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682: Trinity Cathedral, Miami, Florida, USA
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Trinity Episcopal Cathedral, Miami, Florida
Mystery Worshipper: Romuald.
The church: Trinity Cathedral, Miami, Florida, USA.
Denomination: Episcopal Church of the USA.
The building: A dignified and substantial cream-painted building dating from the 1920s. The back-to-the-people altar is surmounted by a restrained Romanesque baldacchino, supported by green marble columns, but the apse is overpowered by massive mosaics covering the entire rear wall. Polychromed capitals and more mosaics above the cloistered ambulatories create a rather gaudy effect. The stained glass is quite beautiful, the acoustic shell over the pulpit a rarely seen survivor of a bygone era.
The church: A mixed congregation which neatly mirrored Miami's population: African-American, Anglo and Latino, gay and straight, young(ish) and ageing.
The neighbourhood: A little north of the city, the cathedral has become increasingly hemmed in by towering tourist hotels and a busy access road to the beach, but manages to retain an aura of peace and beauty, surrounded by manicured lawns and palm trees, beautifully maintained, and flanked by a meditation garden.
The cast: The Rev. Canon Mark H. Sims.
What was the name of the service?
Holy eucharist at 10.00am.

How full was the building?
About 150 people in a church that seats over 1,000.

Did anyone welcome you personally?
Yes, greeters stood at all doors, welcoming people as they handed out service leaflets.

Was your pew comfortable?
No – it was a standard wooden pew that became increasingly uncomfortable as the service went on.

How would you describe the pre-service atmosphere?
Quiet and subdued; during the voluntary, some regulars semaphored greetings to one another across the vast expanses until a lusty introit from the choir settled everyone down.

What were the exact opening words of the service?
"Blessed be God, Father, Son and Holy Spirit."

What books did the congregation use during the service?
A printed service leaflet, the Book of Common Prayer 1979, and the Hymnal 1982.

What musical instruments were played?

Did anything distract you?
A late arrival sat in front of us and had trouble sitting still: he twitched and jerked, knelt and sat, stood and swayed, ate mints and muttered. Initially I suspected either ADD or haemorrhoids, but later – when his wife began giving him a massage in the pew – I decided the poor man had a very sore back and was in pain.

Was the worship stiff-upper-lip, happy clappy, or what?
Restrained, dignified, middle-of-the-road Anglo-Catholic.

Exactly how long was the sermon?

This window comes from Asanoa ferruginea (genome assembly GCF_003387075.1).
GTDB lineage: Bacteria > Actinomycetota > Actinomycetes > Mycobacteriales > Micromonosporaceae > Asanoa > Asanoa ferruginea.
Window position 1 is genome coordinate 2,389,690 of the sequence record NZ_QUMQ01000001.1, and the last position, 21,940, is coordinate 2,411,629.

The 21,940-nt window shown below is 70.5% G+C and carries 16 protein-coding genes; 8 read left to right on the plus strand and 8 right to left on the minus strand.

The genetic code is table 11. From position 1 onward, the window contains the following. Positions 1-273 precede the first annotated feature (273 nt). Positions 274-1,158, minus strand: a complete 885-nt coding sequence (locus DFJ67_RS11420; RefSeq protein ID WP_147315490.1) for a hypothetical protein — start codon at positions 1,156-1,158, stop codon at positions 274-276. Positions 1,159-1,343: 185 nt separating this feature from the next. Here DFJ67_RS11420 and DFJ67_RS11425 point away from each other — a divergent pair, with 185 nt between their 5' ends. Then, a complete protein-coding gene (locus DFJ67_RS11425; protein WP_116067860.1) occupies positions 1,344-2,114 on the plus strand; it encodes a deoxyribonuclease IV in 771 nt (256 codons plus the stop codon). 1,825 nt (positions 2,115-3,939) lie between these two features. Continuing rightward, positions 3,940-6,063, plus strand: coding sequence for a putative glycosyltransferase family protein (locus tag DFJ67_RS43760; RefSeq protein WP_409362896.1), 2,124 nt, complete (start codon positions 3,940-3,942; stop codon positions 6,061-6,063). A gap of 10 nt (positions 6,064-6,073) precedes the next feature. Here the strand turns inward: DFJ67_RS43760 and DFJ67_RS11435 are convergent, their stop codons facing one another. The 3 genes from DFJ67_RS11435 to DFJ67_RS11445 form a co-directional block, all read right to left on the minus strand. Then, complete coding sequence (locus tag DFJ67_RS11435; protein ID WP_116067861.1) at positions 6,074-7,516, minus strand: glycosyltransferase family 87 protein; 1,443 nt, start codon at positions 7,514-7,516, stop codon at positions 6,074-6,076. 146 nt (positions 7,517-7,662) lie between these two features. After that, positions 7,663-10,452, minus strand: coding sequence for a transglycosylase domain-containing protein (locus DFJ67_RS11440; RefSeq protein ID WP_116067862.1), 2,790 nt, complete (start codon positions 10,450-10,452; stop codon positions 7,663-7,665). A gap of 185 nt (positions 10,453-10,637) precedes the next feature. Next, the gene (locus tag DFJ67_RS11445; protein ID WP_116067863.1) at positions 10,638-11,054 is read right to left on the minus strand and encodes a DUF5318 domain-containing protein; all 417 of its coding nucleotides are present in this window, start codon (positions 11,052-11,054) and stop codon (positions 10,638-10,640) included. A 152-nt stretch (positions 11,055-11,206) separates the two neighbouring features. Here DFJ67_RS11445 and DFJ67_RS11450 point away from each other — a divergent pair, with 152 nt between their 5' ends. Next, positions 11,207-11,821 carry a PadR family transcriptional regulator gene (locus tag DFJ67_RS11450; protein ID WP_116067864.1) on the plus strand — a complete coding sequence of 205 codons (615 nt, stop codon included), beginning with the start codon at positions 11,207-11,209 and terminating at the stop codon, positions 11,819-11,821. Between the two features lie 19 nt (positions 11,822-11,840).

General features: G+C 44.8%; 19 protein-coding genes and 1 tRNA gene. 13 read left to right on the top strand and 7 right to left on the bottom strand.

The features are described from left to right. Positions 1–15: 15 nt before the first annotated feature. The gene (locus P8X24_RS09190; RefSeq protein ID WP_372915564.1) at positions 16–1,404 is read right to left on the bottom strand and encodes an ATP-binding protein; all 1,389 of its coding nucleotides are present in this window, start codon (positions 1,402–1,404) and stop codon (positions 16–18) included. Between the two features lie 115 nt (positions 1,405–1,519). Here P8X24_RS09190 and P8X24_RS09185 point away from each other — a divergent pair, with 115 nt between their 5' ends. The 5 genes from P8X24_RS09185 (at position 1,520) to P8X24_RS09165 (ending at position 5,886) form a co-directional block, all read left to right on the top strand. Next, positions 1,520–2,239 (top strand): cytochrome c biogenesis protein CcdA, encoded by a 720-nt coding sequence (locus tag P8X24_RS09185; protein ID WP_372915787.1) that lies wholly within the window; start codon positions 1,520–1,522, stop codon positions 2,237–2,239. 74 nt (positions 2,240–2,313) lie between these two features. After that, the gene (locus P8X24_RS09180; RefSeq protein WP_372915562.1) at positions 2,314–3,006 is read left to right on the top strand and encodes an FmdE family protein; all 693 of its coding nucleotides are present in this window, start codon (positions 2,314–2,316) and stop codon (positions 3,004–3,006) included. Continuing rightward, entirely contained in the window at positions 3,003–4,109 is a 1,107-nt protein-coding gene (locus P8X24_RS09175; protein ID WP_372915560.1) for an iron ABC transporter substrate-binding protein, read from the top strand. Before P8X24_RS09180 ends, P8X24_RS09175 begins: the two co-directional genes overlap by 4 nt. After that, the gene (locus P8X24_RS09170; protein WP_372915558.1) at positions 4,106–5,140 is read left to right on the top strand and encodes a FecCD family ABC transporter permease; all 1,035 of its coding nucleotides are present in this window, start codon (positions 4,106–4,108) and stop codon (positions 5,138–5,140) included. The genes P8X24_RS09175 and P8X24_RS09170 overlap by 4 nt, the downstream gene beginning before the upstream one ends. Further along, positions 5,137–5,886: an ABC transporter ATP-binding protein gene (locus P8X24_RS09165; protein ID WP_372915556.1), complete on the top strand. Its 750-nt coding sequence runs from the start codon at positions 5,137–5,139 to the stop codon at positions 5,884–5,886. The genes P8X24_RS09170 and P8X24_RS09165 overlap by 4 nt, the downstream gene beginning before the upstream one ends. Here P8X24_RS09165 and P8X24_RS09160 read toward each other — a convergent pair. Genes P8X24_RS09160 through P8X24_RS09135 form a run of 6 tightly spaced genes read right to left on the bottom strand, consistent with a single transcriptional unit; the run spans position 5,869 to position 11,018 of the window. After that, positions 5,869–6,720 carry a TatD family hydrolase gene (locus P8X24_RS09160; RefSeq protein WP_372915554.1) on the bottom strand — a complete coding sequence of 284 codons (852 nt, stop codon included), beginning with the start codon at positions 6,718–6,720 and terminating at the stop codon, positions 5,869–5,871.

Just short of 20 minutes.

On a scale of 1-10, how good was the preacher?
6 – The canon got off to a great start, kept the congregation's attention for about 10 minutes, flagged in the back straight and then rallied for the finish.

In a nutshell, what was the sermon about?
Using the theophany of Elijah and the transfiguration of Jesus as examples, the preacher asserted that significant experiences of God's presence were invitations to mission. Our own mission was to be discerned by listening to Jesus.

Which part of the service was like being in heaven?
At the end of the intercessions, the celebrant called for a minute's silence in which to pray for peace: the silence and earnestness of the congregation was palpable and very moving.

And which part was like being in... er... the other place?
During a particularly dry patch, about 15 minutes into the sermon, the poor soul in front appeared to go into a spasm, let out an audible moan and threw himself on his knees. I sympathized entirely.

What happened when you hung around after the service looking lost?
We were thanked for attending and invited to coffee hour in the nearby hall. Unfortunately time restraints did not permit us to accept.

How would you feel about making this church your regular (where 10 = ecstatic, 0 = terminal)?
6 – I think a cathedral service like this is great for visitors – large scale, anonymous, entertaining – but I didn't experience any desire to belong.

Did the service make you feel glad to be a Christian?
Yes – there was a stillness and prayerfulness that nourished the spirit.

What one thing will you remember about all this in seven days' time?
Ushers stand at the sanctuary steps to assist communicants up and down the stairs: the wonderfully dignified, silver haired verger helped everyone down her assigned stairs, whether we needed assistance or not, taking our hands, looking us in the eye and thanking us for coming: it was a warm and gracious gesture, and provided that human touch.
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